We’ve recently had an interesting discussion with a group of people whose job it is to help shape and direct our national economy. To help ensure we we all had a shared view that would allow us to write something we could agree on, two interesting points came up:
- What should we call ‘Ecommerce’?
- Is it a Sector?
I had thought the answers here were simple and straightforward. How wrong can a man be?One of the important ways that language works is that we can all ascribe a common and shared label (name/brand) to a common thing or concept. The ‘colour’ we might all call ‘green’ is the one that when the traffic signal shows then it’s OK to proceed. The logic remains even if you are colour blind … you just get to the same answer by a different route (e.g. it’s the light at the bottom). Even a blind person might ask somebody next to them “is the walk sign green?” simply to demonstrate shared understanding rather than any direct perception.The common starting point to answer the ecommerce question should be to agree what is the common concept behind ecommerce. Let’s agree that the concept involves commercial transactions conducted electronically on the Internet. Type “ecommerce definitions” into Google to get started if you want your own literature review. The key point is that there is a surprising unanimity within the literature about what defines the topic. Note that this is a different point to ‘what are the component parts of ecommerce’ which covers Consumer to Consumer ecommerce (C2C), retail ecommerce (B2C), wholesale ecommerce (B2B) or e-procurement or technical differentiators such as EDI, mcommerce, punch-out or app-based systems.Assuming we all agree on the concept, the second step is to find out the most common label, word or words that are used to name it. The following shows a Google trends (search volume over time) graph for a few candidate names for the concept:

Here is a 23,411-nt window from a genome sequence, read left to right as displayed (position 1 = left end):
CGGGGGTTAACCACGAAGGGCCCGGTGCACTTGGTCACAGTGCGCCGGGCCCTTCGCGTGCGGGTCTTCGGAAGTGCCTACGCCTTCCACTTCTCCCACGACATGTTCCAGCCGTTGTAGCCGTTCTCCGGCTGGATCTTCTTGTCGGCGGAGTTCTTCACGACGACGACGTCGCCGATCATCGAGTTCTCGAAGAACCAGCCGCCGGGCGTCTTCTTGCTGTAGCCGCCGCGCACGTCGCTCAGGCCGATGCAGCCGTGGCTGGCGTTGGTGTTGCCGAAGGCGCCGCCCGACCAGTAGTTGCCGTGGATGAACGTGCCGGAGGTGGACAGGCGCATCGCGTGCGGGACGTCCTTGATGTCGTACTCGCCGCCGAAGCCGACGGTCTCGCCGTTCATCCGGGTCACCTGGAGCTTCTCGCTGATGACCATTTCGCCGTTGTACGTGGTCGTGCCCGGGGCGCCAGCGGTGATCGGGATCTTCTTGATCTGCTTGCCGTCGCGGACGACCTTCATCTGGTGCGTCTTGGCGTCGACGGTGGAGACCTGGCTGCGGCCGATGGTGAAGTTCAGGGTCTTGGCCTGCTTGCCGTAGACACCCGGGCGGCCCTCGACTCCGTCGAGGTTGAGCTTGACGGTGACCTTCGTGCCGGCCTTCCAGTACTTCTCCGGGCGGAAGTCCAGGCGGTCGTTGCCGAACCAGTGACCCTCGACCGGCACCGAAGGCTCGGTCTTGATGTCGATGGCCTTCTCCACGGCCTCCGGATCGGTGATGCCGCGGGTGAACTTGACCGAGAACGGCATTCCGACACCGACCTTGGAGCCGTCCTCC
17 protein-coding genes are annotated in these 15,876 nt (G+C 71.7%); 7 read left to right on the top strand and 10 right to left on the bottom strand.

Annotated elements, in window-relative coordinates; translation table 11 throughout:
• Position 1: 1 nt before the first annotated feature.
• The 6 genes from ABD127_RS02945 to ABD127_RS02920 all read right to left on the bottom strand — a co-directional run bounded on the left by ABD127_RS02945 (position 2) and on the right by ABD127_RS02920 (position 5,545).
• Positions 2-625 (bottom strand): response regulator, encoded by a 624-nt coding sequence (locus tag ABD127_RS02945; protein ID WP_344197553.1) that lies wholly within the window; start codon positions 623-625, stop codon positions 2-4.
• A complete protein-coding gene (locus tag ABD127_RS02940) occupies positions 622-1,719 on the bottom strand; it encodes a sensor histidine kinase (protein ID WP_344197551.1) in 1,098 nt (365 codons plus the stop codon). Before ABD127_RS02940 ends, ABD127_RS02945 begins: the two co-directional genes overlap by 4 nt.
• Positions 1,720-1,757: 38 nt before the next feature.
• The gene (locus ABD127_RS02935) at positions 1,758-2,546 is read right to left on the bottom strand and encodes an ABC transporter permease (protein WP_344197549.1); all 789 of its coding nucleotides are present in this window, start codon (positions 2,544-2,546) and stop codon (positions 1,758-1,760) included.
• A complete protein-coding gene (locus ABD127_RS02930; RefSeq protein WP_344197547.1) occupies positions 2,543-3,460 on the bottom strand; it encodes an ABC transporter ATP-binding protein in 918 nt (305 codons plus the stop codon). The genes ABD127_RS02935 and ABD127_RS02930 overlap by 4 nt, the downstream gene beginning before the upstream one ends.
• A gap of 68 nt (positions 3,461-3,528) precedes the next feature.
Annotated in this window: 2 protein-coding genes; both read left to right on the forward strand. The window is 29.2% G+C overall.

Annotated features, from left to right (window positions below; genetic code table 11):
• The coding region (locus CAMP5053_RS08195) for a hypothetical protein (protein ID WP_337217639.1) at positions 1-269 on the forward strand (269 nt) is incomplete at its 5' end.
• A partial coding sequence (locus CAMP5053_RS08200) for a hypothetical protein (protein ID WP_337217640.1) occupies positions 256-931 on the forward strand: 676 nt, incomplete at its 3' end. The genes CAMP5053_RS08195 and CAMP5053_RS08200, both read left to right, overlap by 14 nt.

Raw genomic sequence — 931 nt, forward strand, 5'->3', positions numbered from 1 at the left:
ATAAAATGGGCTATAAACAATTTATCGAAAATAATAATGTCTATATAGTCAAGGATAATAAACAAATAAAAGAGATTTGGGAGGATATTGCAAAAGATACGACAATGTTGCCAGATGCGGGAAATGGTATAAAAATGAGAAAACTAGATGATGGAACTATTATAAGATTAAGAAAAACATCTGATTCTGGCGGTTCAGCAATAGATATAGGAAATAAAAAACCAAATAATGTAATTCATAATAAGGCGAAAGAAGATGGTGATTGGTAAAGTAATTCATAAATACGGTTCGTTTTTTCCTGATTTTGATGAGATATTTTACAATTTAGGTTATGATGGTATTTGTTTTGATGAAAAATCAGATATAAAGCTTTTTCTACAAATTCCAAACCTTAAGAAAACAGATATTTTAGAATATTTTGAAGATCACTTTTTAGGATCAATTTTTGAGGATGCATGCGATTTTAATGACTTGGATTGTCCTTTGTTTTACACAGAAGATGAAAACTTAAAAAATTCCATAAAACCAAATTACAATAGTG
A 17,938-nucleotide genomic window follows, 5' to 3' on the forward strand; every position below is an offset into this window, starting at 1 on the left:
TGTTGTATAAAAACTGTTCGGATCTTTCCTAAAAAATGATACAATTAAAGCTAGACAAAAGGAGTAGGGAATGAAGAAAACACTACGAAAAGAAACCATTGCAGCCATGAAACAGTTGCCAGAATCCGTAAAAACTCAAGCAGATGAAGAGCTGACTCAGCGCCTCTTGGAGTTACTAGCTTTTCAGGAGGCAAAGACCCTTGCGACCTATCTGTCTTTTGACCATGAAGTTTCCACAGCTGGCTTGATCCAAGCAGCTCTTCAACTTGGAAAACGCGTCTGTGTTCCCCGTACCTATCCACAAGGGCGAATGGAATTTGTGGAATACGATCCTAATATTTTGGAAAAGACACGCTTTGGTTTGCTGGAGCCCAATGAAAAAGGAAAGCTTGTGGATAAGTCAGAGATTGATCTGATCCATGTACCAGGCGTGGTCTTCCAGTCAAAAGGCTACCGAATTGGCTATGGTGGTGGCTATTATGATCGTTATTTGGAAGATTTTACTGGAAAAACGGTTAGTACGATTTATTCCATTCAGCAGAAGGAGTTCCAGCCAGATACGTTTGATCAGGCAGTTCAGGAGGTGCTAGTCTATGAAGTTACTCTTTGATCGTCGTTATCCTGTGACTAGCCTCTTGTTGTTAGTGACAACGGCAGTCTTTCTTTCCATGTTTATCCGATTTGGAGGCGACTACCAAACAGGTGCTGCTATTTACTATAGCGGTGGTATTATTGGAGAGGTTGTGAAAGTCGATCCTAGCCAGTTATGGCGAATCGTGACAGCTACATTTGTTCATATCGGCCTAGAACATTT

Typing e-commerce and ecommerce in quotes into Google (so as to get the exact string matches) shows e-commerce having around 187 million occurrences and ecommerce having around 200 million occurrences on Google-indexed pages..While the above analysis is for global data, exactly the same patterns apply when limiting searches to either just the UK or just Scotland.To answer the original question about what to call ‘it’, the evidence given by the three billion people that use the Internet either as generators of information or users of information provides a clear answer. ‘It’ is ecommerce.
Using the Google search string (e-commerce | ecommerce) "sector", yields over a million pages - many from authoritative sources including the European Union, Wikipedia, the OECD, major banks and the UK Government DIT. It would appear that the only reason for calling it a sector was to recognise that it seems to be a distinct clustered topic with its own technology, its own set of skills, its own practitioners and its own business drivers. Is that enough to call it a sector? Personally I really don’t care. Even if a spade is called a spade, I’m much less interested in the linguistic niceties for spade terminology than in its ability to dig a hole. With ecommerce we should worry much less about semantics, follow the consensus, and focus on how ‘it’ can be put to work to help create trade - and that’s something we should all agree is defined by creating wealth, jobs and exports.